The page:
Long-awaited interface between the two leaders will address multi-dimensional strategic ties between India and the UK, and an assessment of the pandemic crisis which has engulfed India. The discussions will be held against the backdrop of the G7 foreign minister’s summit in the UK, which also includes Indian foreign minister Dr. S. Jaishankar’s bilateral visit.
The summit will coincide with the visit of Indian external affairs minister Dr. S Jaishankar’s visit to the UK which commences from today and will conclude on May 6.
The core principle of the virtual summit will be to address and advance multi-dimensional strategic ties between India and the UK as well as ensure a synergy on matters of regional and global importance.The UK recognises India as one of the most important powers in the Indo-Pacific
India’s current pandemic crisis will no doubt be another topic on the agenda. The UK has shipped across aid ranging from medical devices including oxygen concentrators and ventilators to India. The equipment comes from Britain's surplus stock and the first shipment arrived in New Delhi last Tuesday.
Reiterating his assistance to India, UK prime minister Boris Johnson said, "We stand side by side with India as a friend and partner during what is a deeply concerning time in the fight against COVID-19. We will continue to work closely with the Indian government during this difficult time and I'm determined to make sure that the UK does everything it can to support the international community in the global fight against pandemic."
UK’s gesture of aid to India, ahead of this important summit, should set the tone for what, many believe, will be fruitful discussions as both nations are poised to take a ‘quantum leap’ in their bilateral ties.
A comprehensive Roadmap 2030 will be launched during the Summit, which will set the tone for expanding and deepening India-UK cooperation over the next decade across five key areas, namely people-to-people relationship, trade and prosperity, defence and security, climate action and healthcare.
India and the UK have had a Strategic Partnership, set by high-level exchanges and a unifying of crucial policies, since 2004. These synergies will also be on display when Dr. S Jaishankar participates in the G7 Foreign Ministers Meeting, for which India has been invited as a guest country. Jaishankar’s presence at the G7 meeting will be followed by a bilateral visit to the UK.
This G7 summit in London is significant because it will be the first attended in person by G7 foreign ministers for two years. Britain has also invited representatives from Australia, South Korea and South Africa as guests. Targets for climate finance and girls' education will be discussed.
According to British foreign secretary Dominic Raab, “We'll be taking action to ensure fair access to vaccines around the world, setting global girls' education targets, agreeing ambitious action on climate change and developing new measures to prevent famine.” Raab is set to meet US secretary of state Antony Blinken who arrived in the UK today.
The UK is standing by India in its hour of crisis brought about by the devastating effects of a second, lethal, Covid-19 infection wave which is taking a serious toll on human lives across the country.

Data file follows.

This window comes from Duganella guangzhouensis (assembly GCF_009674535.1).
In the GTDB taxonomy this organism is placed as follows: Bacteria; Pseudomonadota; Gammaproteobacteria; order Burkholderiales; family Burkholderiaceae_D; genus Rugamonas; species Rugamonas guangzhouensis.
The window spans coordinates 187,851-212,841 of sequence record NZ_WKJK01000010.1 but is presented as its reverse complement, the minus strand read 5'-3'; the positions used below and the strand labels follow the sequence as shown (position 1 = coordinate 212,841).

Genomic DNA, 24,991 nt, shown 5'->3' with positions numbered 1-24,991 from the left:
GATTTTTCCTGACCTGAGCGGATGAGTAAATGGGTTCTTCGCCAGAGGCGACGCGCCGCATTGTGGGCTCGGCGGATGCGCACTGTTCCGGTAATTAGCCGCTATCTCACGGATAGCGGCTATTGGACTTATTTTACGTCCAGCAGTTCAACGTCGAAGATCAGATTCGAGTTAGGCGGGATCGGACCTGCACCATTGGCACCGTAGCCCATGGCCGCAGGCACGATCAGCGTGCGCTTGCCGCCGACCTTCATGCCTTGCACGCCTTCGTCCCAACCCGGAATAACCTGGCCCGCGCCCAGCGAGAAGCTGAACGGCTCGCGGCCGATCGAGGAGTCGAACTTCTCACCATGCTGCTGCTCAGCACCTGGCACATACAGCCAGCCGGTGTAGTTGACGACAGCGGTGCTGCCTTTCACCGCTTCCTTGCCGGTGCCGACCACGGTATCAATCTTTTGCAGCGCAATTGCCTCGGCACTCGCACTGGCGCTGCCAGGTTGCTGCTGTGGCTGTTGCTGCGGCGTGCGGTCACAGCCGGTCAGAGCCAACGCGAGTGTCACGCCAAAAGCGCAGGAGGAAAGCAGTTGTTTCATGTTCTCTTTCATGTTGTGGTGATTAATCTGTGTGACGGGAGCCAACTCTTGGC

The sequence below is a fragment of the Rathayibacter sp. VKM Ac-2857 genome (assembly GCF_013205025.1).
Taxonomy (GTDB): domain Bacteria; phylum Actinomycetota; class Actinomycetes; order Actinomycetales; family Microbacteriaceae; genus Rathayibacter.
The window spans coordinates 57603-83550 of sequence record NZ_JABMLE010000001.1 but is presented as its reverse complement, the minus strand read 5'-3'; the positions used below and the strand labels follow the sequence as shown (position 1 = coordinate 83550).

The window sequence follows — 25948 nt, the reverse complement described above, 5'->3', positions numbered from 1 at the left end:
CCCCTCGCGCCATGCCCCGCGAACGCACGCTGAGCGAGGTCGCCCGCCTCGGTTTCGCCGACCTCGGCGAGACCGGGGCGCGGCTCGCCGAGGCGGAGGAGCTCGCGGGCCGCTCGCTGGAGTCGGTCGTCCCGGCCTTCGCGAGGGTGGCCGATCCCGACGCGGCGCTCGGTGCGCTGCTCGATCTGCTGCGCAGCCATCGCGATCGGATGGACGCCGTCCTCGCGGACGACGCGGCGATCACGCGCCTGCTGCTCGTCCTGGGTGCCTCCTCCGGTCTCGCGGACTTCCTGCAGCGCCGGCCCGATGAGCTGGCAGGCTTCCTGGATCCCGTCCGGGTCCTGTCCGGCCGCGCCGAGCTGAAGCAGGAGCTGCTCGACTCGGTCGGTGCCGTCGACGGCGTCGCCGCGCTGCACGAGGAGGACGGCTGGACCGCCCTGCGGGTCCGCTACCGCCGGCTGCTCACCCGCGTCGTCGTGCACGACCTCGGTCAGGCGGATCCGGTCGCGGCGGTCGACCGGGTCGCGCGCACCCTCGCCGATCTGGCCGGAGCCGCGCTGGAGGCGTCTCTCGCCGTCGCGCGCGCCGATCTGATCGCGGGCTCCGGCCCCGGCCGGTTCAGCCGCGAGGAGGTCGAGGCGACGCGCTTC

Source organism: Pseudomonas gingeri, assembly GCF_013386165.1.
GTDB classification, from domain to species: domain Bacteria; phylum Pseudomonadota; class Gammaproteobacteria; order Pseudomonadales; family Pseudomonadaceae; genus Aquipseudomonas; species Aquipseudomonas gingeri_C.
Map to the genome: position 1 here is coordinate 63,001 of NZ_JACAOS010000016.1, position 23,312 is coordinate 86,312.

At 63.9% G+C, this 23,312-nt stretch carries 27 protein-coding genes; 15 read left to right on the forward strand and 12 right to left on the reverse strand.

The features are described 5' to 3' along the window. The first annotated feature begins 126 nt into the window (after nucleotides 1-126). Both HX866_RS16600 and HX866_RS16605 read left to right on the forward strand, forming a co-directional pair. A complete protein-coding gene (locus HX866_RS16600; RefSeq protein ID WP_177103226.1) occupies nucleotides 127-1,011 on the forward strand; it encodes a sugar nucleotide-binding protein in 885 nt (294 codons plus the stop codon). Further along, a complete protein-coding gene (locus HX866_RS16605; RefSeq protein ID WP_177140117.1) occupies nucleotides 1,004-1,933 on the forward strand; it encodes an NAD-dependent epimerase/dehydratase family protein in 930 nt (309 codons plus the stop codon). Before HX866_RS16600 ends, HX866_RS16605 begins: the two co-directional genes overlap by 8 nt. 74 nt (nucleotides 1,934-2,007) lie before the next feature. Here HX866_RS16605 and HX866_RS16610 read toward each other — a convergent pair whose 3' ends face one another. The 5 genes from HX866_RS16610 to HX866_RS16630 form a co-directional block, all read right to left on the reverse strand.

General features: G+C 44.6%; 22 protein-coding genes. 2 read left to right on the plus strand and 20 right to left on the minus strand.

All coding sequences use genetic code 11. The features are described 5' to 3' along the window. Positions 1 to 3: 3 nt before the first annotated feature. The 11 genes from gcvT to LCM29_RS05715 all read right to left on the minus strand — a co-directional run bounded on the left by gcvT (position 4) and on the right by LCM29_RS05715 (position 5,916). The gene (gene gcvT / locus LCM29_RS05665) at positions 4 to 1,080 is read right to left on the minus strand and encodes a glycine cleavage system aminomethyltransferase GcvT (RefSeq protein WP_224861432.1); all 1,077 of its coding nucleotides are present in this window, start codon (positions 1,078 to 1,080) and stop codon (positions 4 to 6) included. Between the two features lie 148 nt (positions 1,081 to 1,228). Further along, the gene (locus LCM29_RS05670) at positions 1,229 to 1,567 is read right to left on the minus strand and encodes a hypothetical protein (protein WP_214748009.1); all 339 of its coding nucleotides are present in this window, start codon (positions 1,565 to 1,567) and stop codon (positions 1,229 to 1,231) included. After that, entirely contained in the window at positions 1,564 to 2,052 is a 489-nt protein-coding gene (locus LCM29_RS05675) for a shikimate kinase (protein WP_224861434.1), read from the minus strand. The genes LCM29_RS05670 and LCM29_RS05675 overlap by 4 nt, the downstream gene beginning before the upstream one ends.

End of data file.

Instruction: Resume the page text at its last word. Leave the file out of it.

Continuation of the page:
India had fought its way past the first wave with a government sanctioned national lockdown, coupled with stimulus and multi-dimensional reforms across various sectors. The Indian economy was turning the corner with positive forecasts by observers, healthy doses of FDI coming in and a stock market which was registering positive performances.
The second wave will force the central administration to reassess its priorities as the focus shifts to containing the rate of infections, propping up the healthcare facilities, ensuring the successful roll-out of a national vaccination programme and lowering the death rates.
India’s international allies have stepped up with assistance and the UK has been second to none in its efforts announcing yesterday that it was sending additional 1,000 ventilators from its surplus supply to Indian hospitals as part of its commitment. The UK government stated that India's fight against increasing coronavirus cases would be reinforced by the new UK government support announcement of additional ventilators in addition to 200 ventilators, 495 oxygen concentrators and three oxygen generation units the UK sent to India last week. "The terrible images we have seen in India in recent weeks are all the more powerful because of the close and enduring connection between the people of the UK and India," said Johnson.
"I am deeply moved by the surge of support the British people have provided to the people of India and am pleased the UK Government has been able to play our part in providing life-saving assistance. The UK will always be there for India in its time of need," he added.
According to reports, UK’s Chief Medical Officer Chris Whitty and Chief Scientific Adviser Patrick Vallance have also spoken to their Indian counterparts to provide advice, insight and expertise to the Indian healthcare system in order to contain the deadly spread of the virus.
NHS England is also establishing a clinical advisory group led by Chief People Officer Prerana Isaar. The group will work with Indian institutions such as the All-India Institute of Medical Sciences (AIIMS) to share experience on managing COVID-19 outbreaks.
The group will include researchers in public and global health, alongside nursing and other health professionals who have experience of the Indian healthcare system.
Foreign secretary Dominic Raab doubled down on the UK’s commitment to India saying, "This support will help urgently meet some of India's acute needs, particularly oxygen for patients. We are determined to help our Indian friends in their hour of need. We need to all work together to defeat COVID-19. No one is safe until we are all safe.”